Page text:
In-House Market Research

Melaney Smith

Updated · Mar 17, 2003

In my last column, I mentioned using new employees to help take a fresh look at your site, to see it with “virgin eyes,” as one reader put it. It’s not that hard to do but requires you to check your ego at the door.

It can be humbling, frustrating, and downright embarrassing to try explaining your product decisions to a new colleague. But if you can view the experience as a great source of new ideas and a fresh perspective, you can gain a lot from even the greenest of the bunch.

It’s hard to see your own site the way your customers see it. And it’s even harder not to make excuses for the flaws. Compromises, lost battles, budget constraints, conflicting priorities… there are so many reasons why our sites are less than perfect. Who has time to come up with new ideas when you’ve got a product to run?

New employees can help with both — seeing your site the way a new visitor might and brainstorming ideas for the next wave of improvements. You only have to give them a little of that most precious commodity: time.

Here are a few ways you can utilize new employees to freshen your perspective.

Go for the Green

I used to groan whenever I saw a brand-spanking-new college grad walking anywhere near my office. The energy. The enthusiasm. That rosy outlook on the business world. All those suggestions, ideas, and questions. It’s exhausting. Sigh. Here comes another youngster who has yet to encounter the reality of life in the business world.

Try not to roll your eyes. Those suggestions, ideas, and questions can help you gain a fresh perspective. Make a point of seeking out the greenest of the green from a department relevant to your own. Give them tasks to accomplish on your site and ask for feedback about the experience. Share customer research, usability results, product plans. Spend time talking to them. Answer the annoying questions. Take a deep breath when they unknowingly criticize or question your work.

When it’s over, see if you can identify staleness in your own approach. Find priorities you should revisit that didn’t make the cut a few years ago. Seek those ideas that are worth fleshing out. It’s refreshing, and worth a chuckle, how big these folks can think before they make a habit of putting budget constraints first. You just might end up with an idea worth fleshing out or a new perspective about how customers see your site.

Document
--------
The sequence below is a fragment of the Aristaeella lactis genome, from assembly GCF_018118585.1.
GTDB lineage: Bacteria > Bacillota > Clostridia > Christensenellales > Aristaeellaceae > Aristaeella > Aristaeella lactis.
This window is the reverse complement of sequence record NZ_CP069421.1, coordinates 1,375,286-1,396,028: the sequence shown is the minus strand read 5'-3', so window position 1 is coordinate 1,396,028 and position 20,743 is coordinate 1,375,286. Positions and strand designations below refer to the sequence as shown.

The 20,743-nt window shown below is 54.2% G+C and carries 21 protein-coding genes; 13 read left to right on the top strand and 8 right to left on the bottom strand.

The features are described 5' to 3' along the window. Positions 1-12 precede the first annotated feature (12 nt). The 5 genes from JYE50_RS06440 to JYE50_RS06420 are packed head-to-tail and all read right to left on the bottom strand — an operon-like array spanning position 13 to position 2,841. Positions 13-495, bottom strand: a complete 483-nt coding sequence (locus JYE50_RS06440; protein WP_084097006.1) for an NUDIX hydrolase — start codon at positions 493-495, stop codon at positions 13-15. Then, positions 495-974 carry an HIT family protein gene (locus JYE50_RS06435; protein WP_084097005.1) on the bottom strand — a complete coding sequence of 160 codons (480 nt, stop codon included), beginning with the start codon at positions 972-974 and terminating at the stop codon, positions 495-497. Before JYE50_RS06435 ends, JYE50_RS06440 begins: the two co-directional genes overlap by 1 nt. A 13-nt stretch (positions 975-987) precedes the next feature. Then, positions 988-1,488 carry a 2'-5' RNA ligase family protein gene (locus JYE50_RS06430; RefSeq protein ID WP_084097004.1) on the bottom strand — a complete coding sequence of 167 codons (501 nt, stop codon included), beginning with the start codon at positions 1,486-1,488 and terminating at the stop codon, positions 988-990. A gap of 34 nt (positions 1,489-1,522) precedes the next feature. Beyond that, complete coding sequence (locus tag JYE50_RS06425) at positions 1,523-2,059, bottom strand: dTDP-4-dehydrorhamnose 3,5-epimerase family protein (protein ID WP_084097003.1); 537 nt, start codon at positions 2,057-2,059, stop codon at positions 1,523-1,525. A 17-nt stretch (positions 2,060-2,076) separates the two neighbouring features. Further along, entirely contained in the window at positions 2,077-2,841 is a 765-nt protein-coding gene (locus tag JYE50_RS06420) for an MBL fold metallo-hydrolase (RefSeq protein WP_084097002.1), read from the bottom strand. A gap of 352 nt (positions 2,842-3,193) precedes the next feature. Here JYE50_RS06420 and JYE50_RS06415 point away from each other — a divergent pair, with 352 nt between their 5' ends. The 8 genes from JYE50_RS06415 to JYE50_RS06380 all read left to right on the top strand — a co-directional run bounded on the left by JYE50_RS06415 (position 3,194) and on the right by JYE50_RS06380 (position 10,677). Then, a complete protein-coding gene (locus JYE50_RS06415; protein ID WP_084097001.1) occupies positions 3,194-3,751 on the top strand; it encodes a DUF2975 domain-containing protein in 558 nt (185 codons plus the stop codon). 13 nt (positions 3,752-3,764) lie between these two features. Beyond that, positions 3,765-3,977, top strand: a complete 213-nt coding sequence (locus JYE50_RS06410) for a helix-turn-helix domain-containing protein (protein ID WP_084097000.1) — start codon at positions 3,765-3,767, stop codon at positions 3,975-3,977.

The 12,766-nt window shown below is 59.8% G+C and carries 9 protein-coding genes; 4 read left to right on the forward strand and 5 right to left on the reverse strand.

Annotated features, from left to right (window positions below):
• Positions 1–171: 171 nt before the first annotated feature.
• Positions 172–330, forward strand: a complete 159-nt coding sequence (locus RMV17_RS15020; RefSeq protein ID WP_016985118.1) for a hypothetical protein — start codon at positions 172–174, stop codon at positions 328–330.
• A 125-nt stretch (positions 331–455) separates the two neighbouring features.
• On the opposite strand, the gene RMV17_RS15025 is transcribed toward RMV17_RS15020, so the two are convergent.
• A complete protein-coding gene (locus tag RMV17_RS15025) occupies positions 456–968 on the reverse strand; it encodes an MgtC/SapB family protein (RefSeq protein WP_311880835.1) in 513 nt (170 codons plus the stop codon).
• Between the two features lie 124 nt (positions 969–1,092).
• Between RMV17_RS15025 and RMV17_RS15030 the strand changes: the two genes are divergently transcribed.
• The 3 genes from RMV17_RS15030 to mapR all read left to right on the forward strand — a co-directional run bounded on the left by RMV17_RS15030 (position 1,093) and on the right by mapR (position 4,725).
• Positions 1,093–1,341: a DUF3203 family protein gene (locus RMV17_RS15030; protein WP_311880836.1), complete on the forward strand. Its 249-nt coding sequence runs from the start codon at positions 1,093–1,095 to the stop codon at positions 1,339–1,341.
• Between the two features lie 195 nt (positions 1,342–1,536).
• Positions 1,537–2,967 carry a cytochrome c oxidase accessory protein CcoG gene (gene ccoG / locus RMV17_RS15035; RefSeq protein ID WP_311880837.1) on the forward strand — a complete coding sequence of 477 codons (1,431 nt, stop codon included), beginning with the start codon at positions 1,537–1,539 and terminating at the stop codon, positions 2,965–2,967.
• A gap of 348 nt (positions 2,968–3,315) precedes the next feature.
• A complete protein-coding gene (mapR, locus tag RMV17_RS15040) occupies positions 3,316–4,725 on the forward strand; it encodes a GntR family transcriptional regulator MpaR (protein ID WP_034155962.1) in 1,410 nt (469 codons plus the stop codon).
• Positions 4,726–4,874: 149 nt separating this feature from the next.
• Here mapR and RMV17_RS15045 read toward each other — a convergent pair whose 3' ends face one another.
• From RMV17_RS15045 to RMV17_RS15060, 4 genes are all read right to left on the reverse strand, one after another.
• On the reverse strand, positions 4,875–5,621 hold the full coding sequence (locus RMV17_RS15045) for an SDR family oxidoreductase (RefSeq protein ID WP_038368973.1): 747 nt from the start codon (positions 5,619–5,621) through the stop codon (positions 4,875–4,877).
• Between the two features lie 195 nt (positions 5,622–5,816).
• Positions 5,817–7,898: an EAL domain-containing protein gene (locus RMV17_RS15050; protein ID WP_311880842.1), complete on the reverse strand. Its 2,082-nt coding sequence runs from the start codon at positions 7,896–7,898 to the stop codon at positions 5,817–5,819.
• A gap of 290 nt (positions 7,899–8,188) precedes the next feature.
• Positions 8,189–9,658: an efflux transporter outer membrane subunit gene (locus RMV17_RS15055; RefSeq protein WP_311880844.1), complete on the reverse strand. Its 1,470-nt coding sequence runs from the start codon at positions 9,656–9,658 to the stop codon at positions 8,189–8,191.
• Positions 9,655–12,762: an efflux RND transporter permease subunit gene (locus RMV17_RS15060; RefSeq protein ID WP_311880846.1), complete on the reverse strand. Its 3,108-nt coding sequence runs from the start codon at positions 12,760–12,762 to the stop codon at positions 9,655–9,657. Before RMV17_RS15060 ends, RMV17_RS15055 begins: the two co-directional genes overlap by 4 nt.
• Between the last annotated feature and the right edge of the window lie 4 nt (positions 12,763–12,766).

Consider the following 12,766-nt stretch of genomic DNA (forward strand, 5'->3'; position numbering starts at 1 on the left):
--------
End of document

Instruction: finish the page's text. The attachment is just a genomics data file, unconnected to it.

Look up the Ladder

More experienced workers, whether above or beside you on the org chart, can also provide new ideas tempered by experience. New employees joining you from other companies present a different challenge in terms of our egos. I have a much harder time handling questions from new colleagues or superiors than from new employees who are junior to me. It’s easy to get defensive or blame someone else for things that don’t make sense.

That’s the best time to take notes. When you feel yourself getting defensive or passing the blame, pay special attention. Those areas of your product or plans are often the ones that need to be addressed. If you can get over the urge to pretend you know everything, you can often gain valuable insight from someone who’s seen things done a different way. New colleagues are now one of my favorite sources of information because they provide a perspective of how a different company might handle issues you’re facing today.

Change Your Definition of “New”

There might be entire departments within your company that have never logged on to your site. Hard to believe, but it’s often true. Their jobs may have nothing to do with actual site operations. They’ve done no more than check the site out quickly back in their early days of employment. You’d be surprised at the ideas they have but never voice, because they’re usually found in departments far removed from marketing or product management. These people are great for informal usability tasks, using caution, of course.

It’s so hard to step outside our own thinking, but when you add in the time constraints we all face, it’s near impossible. New (or previously untapped) employees are a quick — and free — source of fresh perspective. Visit the new employee nearest you today.

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